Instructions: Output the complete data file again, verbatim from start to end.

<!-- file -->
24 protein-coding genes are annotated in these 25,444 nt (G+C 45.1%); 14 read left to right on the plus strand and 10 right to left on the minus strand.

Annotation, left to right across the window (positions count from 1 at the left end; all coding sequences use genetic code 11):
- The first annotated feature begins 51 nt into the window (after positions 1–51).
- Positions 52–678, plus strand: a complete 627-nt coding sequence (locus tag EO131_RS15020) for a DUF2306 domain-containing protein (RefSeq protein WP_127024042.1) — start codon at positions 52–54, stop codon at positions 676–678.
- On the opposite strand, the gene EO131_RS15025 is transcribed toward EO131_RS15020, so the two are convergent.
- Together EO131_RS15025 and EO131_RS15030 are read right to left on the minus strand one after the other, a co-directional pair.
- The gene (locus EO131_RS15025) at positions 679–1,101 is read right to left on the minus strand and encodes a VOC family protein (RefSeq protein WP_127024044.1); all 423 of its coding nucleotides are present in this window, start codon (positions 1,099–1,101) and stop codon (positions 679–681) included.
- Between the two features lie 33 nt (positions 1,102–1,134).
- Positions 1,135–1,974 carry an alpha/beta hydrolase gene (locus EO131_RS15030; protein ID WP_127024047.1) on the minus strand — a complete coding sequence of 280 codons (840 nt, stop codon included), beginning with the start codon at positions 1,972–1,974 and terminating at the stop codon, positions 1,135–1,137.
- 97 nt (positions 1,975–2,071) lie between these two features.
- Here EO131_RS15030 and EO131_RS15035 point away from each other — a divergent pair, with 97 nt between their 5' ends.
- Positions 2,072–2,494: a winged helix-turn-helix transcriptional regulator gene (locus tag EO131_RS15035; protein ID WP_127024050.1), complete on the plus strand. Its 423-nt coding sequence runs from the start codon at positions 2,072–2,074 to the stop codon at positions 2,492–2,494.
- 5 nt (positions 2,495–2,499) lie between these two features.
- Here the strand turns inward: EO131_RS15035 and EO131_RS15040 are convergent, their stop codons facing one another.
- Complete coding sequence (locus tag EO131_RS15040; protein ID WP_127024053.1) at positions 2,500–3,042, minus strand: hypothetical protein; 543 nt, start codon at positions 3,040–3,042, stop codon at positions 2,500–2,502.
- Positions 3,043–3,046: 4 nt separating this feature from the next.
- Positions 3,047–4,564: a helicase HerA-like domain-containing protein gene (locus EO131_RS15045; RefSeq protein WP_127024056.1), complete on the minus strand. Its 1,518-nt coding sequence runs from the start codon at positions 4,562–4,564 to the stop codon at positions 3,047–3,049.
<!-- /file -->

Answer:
24 protein-coding genes are annotated in these 25,444 nt (G+C 45.1%); 14 read left to right on the plus strand and 10 right to left on the minus strand.

Annotation, left to right across the window (positions count from 1 at the left end; all coding sequences use genetic code 11):
- The first annotated feature begins 51 nt into the window (after positions 1–51).
- Positions 52–678, plus strand: a complete 627-nt coding sequence (locus tag EO131_RS15020) for a DUF2306 domain-containing protein (RefSeq protein WP_127024042.1) — start codon at positions 52–54, stop codon at positions 676–678.
- On the opposite strand, the gene EO131_RS15025 is transcribed toward EO131_RS15020, so the two are convergent.
- Together EO131_RS15025 and EO131_RS15030 are read right to left on the minus strand one after the other, a co-directional pair.
- The gene (locus EO131_RS15025) at positions 679–1,101 is read right to left on the minus strand and encodes a VOC family protein (RefSeq protein WP_127024044.1); all 423 of its coding nucleotides are present in this window, start codon (positions 1,099–1,101) and stop codon (positions 679–681) included.
- Between the two features lie 33 nt (positions 1,102–1,134).
- Positions 1,135–1,974 carry an alpha/beta hydrolase gene (locus EO131_RS15030; protein ID WP_127024047.1) on the minus strand — a complete coding sequence of 280 codons (840 nt, stop codon included), beginning with the start codon at positions 1,972–1,974 and terminating at the stop codon, positions 1,135–1,137.
- 97 nt (positions 1,975–2,071) lie between these two features.
- Here EO131_RS15030 and EO131_RS15035 point away from each other — a divergent pair, with 97 nt between their 5' ends.
- Positions 2,072–2,494: a winged helix-turn-helix transcriptional regulator gene (locus tag EO131_RS15035; protein ID WP_127024050.1), complete on the plus strand. Its 423-nt coding sequence runs from the start codon at positions 2,072–2,074 to the stop codon at positions 2,492–2,494.
- 5 nt (positions 2,495–2,499) lie between these two features.
- Here the strand turns inward: EO131_RS15035 and EO131_RS15040 are convergent, their stop codons facing one another.
- Complete coding sequence (locus tag EO131_RS15040; protein ID WP_127024053.1) at positions 2,500–3,042, minus strand: hypothetical protein; 543 nt, start codon at positions 3,040–3,042, stop codon at positions 2,500–2,502.
- Positions 3,043–3,046: 4 nt separating this feature from the next.
- Positions 3,047–4,564: a helicase HerA-like domain-containing protein gene (locus EO131_RS15045; RefSeq protein WP_127024056.1), complete on the minus strand. Its 1,518-nt coding sequence runs from the start codon at positions 4,562–4,564 to the stop codon at positions 3,047–3,049.